Author Topic: Use of Granite (cherry stone grit) in containers  (Read 153 times)

franklazar26

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Use of Granite (cherry stone grit) in containers
« on: November 02, 2021, 06:23:26 AM »
I just wanted to run this by a few more knowledgeable people than I.. I wanted to use the remainder of my cherry stone grit in my citrus containers but wanted to ensure there wouldnít be drawbacks. It is made of granite stone, no larger than that of turface/smaller pea gravel. Since itís an igneous rock, I know it has a high mineral content, but they tend not to leach unless in powdered form. Correct me if Iím wrong here?

pagnr

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Re: Use of Granite (cherry stone grit) in containers
« Reply #1 on: November 02, 2021, 08:04:46 AM »
Granite should be ok. It is ok for Aquariums also, which should be an extra indication of suitability.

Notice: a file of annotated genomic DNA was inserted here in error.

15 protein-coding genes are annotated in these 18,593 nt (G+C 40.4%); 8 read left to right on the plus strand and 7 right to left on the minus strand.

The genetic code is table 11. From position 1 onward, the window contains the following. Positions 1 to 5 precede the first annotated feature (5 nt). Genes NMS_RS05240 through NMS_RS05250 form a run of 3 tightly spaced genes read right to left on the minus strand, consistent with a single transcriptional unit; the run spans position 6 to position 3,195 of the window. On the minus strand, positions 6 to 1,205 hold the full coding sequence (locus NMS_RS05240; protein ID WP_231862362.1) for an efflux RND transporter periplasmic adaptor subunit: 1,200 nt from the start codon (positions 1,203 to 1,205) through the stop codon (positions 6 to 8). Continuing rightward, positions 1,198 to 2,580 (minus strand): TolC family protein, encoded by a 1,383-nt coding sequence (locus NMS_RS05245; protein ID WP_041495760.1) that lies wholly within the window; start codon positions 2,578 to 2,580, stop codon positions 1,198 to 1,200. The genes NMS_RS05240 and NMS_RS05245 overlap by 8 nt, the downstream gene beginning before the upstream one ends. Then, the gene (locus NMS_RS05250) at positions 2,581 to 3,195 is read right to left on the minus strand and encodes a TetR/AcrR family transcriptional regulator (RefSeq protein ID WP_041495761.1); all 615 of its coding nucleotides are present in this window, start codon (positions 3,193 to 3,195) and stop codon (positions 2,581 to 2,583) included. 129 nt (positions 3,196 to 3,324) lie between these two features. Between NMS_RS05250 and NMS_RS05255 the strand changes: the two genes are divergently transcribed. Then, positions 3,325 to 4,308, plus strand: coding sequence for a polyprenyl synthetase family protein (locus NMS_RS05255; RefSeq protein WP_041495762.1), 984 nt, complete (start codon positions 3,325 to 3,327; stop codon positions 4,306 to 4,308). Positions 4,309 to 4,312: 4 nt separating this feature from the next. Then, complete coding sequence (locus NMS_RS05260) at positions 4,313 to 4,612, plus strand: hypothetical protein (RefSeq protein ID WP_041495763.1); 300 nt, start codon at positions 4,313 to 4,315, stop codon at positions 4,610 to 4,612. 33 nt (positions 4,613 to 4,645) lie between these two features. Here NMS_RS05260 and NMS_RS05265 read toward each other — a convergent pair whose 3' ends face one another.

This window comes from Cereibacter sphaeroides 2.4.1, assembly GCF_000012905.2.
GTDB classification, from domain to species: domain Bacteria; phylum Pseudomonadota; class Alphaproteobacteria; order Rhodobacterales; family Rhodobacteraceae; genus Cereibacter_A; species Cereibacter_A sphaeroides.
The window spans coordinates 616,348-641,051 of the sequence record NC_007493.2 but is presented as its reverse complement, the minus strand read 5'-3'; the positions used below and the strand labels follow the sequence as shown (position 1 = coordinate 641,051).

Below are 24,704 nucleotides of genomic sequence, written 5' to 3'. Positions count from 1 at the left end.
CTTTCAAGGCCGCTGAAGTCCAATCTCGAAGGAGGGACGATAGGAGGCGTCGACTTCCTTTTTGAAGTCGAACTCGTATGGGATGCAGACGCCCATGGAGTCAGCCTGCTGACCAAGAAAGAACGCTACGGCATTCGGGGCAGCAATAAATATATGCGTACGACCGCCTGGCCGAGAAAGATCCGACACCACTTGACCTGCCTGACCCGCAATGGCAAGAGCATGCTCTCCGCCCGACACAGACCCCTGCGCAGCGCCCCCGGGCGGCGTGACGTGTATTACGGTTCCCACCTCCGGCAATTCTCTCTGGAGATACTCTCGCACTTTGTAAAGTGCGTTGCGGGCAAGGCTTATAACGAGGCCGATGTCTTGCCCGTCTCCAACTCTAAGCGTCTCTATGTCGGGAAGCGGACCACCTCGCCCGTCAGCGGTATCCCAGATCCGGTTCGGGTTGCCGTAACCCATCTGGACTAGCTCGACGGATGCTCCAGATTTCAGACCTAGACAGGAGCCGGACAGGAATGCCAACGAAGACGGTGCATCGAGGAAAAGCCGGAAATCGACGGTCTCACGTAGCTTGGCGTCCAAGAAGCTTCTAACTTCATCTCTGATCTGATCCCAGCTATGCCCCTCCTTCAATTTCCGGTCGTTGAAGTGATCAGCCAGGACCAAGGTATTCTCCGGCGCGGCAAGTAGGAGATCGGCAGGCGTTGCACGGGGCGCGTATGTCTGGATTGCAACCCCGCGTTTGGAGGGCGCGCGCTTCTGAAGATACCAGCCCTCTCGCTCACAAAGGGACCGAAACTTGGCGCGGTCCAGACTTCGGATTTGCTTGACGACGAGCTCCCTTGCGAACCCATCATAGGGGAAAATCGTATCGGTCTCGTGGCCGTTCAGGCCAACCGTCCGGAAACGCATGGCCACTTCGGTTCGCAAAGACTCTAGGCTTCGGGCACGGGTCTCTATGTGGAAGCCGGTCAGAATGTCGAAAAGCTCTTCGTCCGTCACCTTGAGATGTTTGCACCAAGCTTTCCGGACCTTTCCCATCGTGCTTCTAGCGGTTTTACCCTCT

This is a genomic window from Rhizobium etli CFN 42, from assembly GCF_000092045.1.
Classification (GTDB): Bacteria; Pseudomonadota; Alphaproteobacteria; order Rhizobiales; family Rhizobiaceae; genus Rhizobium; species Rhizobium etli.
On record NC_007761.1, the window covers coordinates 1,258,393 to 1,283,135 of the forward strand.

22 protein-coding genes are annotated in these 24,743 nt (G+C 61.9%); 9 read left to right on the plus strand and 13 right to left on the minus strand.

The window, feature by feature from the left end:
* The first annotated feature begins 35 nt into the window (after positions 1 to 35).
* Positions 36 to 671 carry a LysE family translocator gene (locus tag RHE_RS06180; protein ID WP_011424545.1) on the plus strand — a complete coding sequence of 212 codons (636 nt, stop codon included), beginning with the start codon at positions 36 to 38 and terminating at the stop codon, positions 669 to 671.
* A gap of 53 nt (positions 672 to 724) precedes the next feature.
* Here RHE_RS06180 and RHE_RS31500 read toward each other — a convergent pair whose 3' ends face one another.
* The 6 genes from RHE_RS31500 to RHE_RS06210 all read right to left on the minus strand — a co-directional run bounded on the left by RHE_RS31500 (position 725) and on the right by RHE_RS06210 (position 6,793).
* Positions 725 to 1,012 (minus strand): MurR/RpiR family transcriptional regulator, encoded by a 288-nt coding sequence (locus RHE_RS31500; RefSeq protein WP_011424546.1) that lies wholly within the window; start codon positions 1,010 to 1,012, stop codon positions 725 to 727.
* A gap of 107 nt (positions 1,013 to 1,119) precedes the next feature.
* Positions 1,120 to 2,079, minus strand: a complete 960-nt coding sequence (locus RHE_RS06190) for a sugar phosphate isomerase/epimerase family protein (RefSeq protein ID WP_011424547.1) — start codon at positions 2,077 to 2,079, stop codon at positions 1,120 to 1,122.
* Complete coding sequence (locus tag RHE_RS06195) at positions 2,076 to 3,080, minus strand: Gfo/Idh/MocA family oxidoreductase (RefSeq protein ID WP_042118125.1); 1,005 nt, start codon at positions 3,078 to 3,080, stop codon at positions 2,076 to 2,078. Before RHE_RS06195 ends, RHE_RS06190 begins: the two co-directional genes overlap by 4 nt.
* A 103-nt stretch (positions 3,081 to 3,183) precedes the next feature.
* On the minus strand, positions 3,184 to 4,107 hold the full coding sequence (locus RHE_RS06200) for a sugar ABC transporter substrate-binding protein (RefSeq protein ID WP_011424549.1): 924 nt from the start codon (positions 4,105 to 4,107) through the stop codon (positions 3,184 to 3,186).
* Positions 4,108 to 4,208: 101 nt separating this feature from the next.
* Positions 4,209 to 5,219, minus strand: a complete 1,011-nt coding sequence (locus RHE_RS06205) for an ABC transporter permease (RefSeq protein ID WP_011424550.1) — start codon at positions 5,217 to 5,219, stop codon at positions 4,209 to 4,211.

It is inert, but unlike clay particles, perlite etc, doesn't absorb water. That could either be an advantage or disadvantage, depending on requirements.
Because of its density, it is not prone to float onto the surface like some other light components.
Very fine milled granite is a source of K, potassium in organic farming. Silica is also present, which is a mineral often ignored in fertiliser applications.

franklazar26

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Re: Use of Granite (cherry stone grit) in containers
« Reply #2 on: November 02, 2021, 08:17:54 AM »
Awesome, thank you for your input! I originally planned to use it as a main component in bonsai substrate. So I will likely use it as that, as well as citrus container mixes.

Millet

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Re: Use of Granite (cherry stone grit) in containers
« Reply #3 on: November 02, 2021, 09:49:02 AM »
It has been used in container culture for quite some time.  Even for citrus trees.

 

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